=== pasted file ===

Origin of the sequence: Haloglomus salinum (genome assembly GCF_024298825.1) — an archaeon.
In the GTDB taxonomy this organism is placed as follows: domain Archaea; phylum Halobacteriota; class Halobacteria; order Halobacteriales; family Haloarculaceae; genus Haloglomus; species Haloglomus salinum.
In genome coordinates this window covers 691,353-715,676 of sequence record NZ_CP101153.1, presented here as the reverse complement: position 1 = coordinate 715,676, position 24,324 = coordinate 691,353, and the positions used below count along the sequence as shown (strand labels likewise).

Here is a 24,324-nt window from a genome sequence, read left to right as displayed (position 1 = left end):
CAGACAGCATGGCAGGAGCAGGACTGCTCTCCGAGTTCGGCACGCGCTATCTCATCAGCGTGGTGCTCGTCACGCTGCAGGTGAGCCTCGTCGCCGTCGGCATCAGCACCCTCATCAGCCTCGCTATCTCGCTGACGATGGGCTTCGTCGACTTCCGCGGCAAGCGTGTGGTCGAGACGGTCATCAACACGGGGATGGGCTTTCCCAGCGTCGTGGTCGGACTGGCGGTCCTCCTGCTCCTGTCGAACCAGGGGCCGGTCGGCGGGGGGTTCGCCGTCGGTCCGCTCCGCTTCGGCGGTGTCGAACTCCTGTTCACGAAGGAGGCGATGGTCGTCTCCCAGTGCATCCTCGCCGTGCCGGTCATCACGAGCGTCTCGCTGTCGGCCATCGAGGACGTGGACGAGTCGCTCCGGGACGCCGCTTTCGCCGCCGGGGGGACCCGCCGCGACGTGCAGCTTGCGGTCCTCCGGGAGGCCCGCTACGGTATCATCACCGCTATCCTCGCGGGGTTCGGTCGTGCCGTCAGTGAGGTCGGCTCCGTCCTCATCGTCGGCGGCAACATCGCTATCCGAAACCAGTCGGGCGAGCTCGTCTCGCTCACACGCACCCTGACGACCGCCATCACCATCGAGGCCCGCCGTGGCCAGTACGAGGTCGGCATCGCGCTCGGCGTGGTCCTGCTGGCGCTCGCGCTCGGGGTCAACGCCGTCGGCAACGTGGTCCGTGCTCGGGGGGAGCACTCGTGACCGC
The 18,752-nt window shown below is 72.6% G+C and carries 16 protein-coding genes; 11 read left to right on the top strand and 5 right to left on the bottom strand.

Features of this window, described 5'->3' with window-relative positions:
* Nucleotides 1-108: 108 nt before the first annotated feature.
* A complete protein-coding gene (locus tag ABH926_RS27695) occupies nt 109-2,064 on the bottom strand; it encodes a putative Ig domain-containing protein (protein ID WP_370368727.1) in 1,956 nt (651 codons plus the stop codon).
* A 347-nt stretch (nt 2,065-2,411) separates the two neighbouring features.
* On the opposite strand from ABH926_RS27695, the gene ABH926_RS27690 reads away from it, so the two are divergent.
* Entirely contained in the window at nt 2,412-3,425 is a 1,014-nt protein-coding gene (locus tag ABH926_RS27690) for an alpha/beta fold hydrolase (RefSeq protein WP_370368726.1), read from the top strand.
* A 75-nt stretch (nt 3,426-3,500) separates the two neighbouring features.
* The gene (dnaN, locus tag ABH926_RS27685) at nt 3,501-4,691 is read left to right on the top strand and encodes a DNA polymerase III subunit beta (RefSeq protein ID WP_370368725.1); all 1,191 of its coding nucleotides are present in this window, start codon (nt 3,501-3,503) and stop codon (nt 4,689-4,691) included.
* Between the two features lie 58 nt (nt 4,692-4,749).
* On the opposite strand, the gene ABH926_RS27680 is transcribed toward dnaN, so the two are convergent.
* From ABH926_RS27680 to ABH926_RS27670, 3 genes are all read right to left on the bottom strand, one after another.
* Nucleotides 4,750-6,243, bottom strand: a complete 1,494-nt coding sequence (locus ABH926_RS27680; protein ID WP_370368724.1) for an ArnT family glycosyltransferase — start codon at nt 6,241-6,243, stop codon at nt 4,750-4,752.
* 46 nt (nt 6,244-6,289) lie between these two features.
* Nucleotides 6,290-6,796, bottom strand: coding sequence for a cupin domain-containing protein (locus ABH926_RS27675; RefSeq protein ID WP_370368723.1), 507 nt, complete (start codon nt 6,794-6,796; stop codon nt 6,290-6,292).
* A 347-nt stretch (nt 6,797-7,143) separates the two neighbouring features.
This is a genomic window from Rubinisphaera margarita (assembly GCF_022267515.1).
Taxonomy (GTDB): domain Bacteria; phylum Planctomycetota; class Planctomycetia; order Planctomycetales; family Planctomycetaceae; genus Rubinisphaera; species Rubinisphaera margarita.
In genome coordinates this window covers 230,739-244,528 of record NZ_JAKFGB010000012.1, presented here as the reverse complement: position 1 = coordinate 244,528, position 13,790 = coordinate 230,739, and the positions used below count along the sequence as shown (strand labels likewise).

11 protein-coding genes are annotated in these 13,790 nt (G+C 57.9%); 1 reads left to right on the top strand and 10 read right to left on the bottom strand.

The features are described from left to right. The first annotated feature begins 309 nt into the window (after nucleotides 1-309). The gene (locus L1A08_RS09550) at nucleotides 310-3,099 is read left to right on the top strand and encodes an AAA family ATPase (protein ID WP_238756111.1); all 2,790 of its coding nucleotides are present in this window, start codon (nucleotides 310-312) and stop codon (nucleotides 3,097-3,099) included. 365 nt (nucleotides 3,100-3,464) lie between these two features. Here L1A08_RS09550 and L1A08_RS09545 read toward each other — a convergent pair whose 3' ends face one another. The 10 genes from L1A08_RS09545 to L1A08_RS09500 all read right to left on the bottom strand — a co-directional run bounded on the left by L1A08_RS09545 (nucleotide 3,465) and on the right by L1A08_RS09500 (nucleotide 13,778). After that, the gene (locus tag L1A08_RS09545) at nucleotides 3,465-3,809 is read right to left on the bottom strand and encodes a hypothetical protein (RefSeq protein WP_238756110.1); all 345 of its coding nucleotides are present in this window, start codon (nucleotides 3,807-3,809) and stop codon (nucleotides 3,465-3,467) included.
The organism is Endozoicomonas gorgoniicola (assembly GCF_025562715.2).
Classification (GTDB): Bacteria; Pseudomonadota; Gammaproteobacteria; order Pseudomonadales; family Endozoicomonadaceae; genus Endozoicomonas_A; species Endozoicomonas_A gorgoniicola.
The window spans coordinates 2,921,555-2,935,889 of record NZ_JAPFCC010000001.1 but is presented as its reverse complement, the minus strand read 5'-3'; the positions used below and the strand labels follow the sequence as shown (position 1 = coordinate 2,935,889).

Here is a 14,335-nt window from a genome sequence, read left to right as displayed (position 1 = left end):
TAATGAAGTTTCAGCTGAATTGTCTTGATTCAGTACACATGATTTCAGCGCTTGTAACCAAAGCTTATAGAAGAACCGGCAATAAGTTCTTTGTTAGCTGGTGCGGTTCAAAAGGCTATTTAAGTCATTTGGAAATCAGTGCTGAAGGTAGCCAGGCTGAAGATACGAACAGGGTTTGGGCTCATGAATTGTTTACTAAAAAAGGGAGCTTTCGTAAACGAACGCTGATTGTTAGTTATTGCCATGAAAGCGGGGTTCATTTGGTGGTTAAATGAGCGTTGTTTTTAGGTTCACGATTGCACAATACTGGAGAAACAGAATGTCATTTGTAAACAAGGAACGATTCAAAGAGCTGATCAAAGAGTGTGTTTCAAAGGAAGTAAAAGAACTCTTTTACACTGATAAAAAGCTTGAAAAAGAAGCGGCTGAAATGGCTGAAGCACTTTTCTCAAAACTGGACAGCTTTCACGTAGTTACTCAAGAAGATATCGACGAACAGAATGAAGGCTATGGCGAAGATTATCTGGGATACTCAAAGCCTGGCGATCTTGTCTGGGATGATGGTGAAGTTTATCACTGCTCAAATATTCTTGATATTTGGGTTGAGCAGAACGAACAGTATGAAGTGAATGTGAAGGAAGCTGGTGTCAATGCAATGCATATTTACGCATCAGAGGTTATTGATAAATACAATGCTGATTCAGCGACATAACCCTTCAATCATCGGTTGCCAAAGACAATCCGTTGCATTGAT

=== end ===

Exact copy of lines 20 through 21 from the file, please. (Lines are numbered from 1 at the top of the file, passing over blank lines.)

* Nucleotides 6,290-6,796, bottom strand: coding sequence for a cupin domain-containing protein (locus ABH926_RS27675; RefSeq protein ID WP_370368723.1), 507 nt, complete (start codon nt 6,794-6,796; stop codon nt 6,290-6,292).
* A 347-nt stretch (nt 6,797-7,143) separates the two neighbouring features.